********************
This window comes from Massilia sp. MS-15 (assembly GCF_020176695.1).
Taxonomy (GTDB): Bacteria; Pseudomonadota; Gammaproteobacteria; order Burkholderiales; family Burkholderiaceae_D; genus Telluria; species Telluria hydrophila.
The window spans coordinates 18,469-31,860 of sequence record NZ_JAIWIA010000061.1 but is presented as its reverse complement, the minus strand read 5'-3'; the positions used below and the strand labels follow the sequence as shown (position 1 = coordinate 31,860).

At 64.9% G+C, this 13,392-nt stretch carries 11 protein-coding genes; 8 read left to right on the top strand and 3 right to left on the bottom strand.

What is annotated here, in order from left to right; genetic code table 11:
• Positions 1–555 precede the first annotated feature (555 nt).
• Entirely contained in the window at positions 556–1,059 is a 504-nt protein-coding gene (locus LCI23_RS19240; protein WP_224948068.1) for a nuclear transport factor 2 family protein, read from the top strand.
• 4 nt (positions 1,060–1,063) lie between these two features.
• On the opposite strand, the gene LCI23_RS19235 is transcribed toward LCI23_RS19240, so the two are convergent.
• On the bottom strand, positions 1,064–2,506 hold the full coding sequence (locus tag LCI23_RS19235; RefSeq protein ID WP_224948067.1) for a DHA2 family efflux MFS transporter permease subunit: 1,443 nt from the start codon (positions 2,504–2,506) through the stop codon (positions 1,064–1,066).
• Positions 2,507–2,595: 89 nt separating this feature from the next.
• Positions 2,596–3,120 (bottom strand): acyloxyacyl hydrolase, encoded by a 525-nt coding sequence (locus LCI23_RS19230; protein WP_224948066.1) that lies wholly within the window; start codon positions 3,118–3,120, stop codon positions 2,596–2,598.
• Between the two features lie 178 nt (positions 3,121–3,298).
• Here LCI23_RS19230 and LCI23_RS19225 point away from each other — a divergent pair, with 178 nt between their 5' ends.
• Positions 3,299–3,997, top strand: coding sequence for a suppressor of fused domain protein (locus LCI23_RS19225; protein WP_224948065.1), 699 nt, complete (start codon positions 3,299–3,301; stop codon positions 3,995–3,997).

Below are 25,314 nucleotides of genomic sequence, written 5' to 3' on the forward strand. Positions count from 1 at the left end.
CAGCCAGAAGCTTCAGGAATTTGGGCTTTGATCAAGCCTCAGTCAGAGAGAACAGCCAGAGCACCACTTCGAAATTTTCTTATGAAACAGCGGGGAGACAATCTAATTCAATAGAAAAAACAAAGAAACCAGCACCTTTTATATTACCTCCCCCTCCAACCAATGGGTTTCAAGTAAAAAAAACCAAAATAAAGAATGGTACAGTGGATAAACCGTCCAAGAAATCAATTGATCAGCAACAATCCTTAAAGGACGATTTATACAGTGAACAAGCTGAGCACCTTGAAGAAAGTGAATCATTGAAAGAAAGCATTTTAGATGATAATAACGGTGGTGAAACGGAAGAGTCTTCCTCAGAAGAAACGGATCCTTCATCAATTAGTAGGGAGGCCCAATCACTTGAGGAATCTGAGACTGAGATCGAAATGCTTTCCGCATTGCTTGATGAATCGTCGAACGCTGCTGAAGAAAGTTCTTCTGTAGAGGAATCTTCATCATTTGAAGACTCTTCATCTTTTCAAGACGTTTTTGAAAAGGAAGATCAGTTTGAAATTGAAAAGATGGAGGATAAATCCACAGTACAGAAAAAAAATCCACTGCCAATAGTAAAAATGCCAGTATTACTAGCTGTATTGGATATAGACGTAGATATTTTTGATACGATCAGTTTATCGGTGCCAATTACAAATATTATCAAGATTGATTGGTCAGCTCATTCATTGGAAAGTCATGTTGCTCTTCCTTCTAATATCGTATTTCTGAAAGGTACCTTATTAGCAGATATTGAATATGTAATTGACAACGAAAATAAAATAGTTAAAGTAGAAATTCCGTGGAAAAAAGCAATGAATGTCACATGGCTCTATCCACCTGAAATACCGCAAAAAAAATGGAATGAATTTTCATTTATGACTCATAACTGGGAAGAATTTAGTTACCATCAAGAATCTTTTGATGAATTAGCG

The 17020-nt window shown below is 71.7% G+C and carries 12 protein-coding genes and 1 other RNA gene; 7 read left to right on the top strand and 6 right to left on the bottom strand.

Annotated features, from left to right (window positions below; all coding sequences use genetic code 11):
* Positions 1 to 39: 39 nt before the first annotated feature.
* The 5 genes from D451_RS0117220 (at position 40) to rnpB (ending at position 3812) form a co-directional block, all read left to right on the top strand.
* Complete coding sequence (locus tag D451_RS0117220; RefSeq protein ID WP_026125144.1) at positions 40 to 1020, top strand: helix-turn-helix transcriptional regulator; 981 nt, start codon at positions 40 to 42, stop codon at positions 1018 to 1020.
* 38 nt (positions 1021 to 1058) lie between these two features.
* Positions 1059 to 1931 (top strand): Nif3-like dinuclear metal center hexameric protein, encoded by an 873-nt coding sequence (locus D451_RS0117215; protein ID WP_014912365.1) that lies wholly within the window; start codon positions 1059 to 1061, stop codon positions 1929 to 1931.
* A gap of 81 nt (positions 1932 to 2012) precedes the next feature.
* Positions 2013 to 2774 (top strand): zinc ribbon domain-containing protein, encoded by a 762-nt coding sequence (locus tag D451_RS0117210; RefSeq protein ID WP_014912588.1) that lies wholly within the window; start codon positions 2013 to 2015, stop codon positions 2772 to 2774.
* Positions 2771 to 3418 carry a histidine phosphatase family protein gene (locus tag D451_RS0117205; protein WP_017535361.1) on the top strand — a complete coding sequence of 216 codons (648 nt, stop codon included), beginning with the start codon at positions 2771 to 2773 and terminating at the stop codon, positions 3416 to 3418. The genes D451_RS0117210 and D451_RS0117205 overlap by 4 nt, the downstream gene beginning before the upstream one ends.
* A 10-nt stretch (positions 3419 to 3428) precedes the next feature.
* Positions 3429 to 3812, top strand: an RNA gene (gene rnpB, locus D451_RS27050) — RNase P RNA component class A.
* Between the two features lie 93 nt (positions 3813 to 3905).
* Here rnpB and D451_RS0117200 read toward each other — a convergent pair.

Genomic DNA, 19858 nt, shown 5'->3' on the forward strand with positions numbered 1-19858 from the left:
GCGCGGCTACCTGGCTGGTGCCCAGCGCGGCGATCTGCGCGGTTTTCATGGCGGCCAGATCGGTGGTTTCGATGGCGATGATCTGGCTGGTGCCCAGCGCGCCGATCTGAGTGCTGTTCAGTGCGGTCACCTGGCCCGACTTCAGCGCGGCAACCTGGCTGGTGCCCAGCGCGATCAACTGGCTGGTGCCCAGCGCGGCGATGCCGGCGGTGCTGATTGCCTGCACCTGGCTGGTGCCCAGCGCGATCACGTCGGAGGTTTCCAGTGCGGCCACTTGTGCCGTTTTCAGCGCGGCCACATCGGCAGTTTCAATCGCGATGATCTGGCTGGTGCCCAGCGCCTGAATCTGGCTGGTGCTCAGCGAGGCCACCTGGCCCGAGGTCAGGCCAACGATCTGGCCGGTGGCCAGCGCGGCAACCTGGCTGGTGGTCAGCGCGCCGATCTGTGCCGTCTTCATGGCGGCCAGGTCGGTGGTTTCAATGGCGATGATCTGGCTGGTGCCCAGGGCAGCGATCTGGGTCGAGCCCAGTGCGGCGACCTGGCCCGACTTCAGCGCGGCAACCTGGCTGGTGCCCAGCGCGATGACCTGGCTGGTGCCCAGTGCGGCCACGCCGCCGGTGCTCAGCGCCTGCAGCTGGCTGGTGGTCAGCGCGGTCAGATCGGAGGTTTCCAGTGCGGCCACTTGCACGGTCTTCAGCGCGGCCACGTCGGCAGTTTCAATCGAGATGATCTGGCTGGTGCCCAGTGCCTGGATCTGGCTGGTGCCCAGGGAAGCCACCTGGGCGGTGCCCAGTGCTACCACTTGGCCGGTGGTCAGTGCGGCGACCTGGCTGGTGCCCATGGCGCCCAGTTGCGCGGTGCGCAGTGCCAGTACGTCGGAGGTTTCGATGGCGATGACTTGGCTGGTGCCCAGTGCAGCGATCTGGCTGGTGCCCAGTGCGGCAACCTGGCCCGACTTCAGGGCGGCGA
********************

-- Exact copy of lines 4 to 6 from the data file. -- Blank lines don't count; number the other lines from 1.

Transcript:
At 64.9% G+C, this 13,392-nt stretch carries 11 protein-coding genes; 8 read left to right on the top strand and 3 right to left on the bottom strand.

What is annotated here, in order from left to right; genetic code table 11:
• Positions 1–555 precede the first annotated feature (555 nt).